Reassurance — that’s what the happy trio of David Cameron, Nick Clegg and Andrew Lansley sought to emit during their NHS event earlier. And reassurance not just about where the coalition is taking the health service (although there was plenty of that), but also about the “listening exercise” they are engaging in now. Although all three men suggested that the broad scope of the NHS reforms would remain — decentralisation, greater responsibilities for GPs, and all that — they also hinted that “substantive” changes will be made to the Bill as it stands.
As for what those changes will look like, there were few specifics. Yet it did sound as though the coalition is dwelling on the recommendations made by the health select committee yesterday. Both Cameron and Clegg implied that the GP consortia could be broadened out to involve hospital doctors, nurses and local councillors as well. A Lib Dem councillor, Richard Kemp, has since reinforced that impression.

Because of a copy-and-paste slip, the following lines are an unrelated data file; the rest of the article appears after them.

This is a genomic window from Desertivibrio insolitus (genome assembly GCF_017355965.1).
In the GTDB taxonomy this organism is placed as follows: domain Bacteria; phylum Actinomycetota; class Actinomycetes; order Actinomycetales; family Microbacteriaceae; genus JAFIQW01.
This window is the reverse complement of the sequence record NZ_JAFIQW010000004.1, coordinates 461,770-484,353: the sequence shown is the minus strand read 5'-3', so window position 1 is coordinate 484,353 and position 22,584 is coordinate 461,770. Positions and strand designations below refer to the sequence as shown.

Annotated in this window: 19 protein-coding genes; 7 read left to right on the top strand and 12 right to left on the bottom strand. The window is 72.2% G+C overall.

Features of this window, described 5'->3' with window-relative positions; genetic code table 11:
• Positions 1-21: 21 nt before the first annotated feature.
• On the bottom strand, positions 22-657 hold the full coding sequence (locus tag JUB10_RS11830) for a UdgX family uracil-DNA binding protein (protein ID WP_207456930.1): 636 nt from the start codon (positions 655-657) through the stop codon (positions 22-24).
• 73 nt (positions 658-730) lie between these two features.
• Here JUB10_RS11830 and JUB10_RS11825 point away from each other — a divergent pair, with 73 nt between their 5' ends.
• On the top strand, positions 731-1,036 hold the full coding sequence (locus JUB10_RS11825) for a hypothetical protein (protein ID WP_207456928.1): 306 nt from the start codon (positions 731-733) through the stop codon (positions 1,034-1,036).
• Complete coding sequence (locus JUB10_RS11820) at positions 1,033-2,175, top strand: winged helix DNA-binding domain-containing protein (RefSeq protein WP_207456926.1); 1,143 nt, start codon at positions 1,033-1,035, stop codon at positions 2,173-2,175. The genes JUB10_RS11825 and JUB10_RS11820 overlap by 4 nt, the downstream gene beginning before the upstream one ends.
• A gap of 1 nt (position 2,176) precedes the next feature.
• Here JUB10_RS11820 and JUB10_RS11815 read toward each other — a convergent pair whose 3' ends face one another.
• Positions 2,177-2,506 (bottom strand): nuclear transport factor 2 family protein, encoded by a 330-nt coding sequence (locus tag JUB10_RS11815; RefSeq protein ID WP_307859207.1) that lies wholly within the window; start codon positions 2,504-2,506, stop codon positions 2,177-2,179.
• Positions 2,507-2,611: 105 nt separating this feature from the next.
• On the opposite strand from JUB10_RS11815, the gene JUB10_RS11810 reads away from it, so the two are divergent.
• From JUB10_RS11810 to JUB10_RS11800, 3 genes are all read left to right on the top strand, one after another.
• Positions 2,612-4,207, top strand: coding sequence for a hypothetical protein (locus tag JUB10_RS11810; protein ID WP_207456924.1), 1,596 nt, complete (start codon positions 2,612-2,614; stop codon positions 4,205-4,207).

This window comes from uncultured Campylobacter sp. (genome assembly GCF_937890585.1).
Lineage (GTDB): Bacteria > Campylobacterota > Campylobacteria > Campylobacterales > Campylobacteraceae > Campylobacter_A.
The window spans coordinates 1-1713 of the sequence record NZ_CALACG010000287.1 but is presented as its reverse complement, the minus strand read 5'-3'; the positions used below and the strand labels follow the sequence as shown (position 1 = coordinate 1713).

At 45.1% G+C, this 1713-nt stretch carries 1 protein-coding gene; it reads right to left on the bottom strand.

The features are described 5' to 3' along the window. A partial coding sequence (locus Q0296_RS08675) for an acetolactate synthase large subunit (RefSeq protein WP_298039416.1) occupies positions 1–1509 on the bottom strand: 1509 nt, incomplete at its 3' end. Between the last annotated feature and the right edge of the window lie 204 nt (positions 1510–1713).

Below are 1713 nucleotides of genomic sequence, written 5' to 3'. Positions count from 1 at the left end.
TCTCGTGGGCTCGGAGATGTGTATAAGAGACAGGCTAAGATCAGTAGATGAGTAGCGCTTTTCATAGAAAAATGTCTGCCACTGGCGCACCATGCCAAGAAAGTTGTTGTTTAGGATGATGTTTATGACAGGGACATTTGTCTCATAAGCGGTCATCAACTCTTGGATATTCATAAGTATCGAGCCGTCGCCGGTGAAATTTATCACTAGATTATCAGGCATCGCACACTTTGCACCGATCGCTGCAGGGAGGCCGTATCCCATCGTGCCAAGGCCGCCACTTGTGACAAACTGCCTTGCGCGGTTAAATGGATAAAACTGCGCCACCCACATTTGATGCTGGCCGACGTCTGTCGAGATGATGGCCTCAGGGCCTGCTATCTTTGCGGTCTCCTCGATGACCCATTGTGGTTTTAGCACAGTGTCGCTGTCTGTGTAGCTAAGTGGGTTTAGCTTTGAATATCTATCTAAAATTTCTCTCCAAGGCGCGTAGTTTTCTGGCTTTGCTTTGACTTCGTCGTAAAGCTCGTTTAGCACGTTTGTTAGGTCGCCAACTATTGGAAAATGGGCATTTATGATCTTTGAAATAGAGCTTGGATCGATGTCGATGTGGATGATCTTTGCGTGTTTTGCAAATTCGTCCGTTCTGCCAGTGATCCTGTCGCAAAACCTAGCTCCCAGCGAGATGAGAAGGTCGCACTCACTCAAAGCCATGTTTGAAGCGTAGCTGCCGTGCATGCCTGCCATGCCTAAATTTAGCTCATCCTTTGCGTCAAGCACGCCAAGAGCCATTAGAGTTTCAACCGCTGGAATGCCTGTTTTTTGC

Politically speaking, this is probably a tempting escape route for the coalition. Sure, it would mean chipping away at one of the keystones of Lansley’s new architecture. But it would also satisfy the Lib Dems’ council-centric brand of localism, and have the support of a cross-party Commons committee. Yet would it actually work in practice? The coalition’s stated aim is to remove undue bureaucracy from the system. Filling the GP consortia with all sorts of stakeholders, turning them into “local commissioning boards,” could work against that. Or at least that’s the fear.